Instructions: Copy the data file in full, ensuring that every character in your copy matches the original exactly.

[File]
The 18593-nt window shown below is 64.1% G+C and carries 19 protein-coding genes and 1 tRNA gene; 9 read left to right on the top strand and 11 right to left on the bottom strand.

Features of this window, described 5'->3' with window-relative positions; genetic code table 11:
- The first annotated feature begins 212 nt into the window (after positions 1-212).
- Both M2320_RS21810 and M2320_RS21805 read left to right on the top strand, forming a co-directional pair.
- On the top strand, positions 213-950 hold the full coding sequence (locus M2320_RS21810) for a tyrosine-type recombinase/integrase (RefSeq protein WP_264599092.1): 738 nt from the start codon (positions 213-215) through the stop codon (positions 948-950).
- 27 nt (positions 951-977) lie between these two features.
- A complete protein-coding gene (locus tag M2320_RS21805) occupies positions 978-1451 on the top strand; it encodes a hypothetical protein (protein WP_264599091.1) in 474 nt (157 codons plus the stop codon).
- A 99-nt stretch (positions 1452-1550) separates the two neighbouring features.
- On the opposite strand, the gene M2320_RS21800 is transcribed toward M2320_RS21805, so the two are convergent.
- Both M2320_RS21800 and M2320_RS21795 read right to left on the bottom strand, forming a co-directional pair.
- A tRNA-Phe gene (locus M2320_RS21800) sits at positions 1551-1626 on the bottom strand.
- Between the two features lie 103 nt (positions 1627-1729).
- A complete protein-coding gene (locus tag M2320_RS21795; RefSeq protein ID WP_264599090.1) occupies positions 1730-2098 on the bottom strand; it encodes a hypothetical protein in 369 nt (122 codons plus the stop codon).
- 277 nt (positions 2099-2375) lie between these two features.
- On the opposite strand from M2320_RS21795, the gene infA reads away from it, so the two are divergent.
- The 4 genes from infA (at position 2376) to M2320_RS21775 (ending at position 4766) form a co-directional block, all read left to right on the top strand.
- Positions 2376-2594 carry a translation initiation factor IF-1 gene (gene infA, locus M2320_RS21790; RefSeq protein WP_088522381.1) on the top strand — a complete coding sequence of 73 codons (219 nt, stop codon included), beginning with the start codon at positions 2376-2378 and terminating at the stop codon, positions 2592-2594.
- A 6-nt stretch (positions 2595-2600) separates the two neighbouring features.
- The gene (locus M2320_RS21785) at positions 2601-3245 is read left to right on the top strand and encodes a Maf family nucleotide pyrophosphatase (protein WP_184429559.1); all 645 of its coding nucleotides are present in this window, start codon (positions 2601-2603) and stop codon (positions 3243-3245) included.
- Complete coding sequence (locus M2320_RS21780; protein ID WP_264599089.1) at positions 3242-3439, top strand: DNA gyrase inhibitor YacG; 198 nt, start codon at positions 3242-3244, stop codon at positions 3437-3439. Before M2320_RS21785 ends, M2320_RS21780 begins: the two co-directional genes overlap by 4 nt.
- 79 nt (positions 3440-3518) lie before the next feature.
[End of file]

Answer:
The 18593-nt window shown below is 64.1% G+C and carries 19 protein-coding genes and 1 tRNA gene; 9 read left to right on the top strand and 11 right to left on the bottom strand.

Features of this window, described 5'->3' with window-relative positions; genetic code table 11:
- The first annotated feature begins 212 nt into the window (after positions 1-212).
- Both M2320_RS21810 and M2320_RS21805 read left to right on the top strand, forming a co-directional pair.
- On the top strand, positions 213-950 hold the full coding sequence (locus M2320_RS21810) for a tyrosine-type recombinase/integrase (RefSeq protein WP_264599092.1): 738 nt from the start codon (positions 213-215) through the stop codon (positions 948-950).
- 27 nt (positions 951-977) lie between these two features.
- A complete protein-coding gene (locus tag M2320_RS21805) occupies positions 978-1451 on the top strand; it encodes a hypothetical protein (protein WP_264599091.1) in 474 nt (157 codons plus the stop codon).
- A 99-nt stretch (positions 1452-1550) separates the two neighbouring features.
- On the opposite strand, the gene M2320_RS21800 is transcribed toward M2320_RS21805, so the two are convergent.
- Both M2320_RS21800 and M2320_RS21795 read right to left on the bottom strand, forming a co-directional pair.
- A tRNA-Phe gene (locus M2320_RS21800) sits at positions 1551-1626 on the bottom strand.
- Between the two features lie 103 nt (positions 1627-1729).
- A complete protein-coding gene (locus tag M2320_RS21795; RefSeq protein ID WP_264599090.1) occupies positions 1730-2098 on the bottom strand; it encodes a hypothetical protein in 369 nt (122 codons plus the stop codon).
- 277 nt (positions 2099-2375) lie between these two features.
- On the opposite strand from M2320_RS21795, the gene infA reads away from it, so the two are divergent.
- The 4 genes from infA (at position 2376) to M2320_RS21775 (ending at position 4766) form a co-directional block, all read left to right on the top strand.
- Positions 2376-2594 carry a translation initiation factor IF-1 gene (gene infA, locus M2320_RS21790; RefSeq protein WP_088522381.1) on the top strand — a complete coding sequence of 73 codons (219 nt, stop codon included), beginning with the start codon at positions 2376-2378 and terminating at the stop codon, positions 2592-2594.
- A 6-nt stretch (positions 2595-2600) separates the two neighbouring features.
- The gene (locus M2320_RS21785) at positions 2601-3245 is read left to right on the top strand and encodes a Maf family nucleotide pyrophosphatase (protein WP_184429559.1); all 645 of its coding nucleotides are present in this window, start codon (positions 2601-2603) and stop codon (positions 3243-3245) included.
- Complete coding sequence (locus M2320_RS21780; protein ID WP_264599089.1) at positions 3242-3439, top strand: DNA gyrase inhibitor YacG; 198 nt, start codon at positions 3242-3244, stop codon at positions 3437-3439. Before M2320_RS21785 ends, M2320_RS21780 begins: the two co-directional genes overlap by 4 nt.
- 79 nt (positions 3440-3518) lie before the next feature.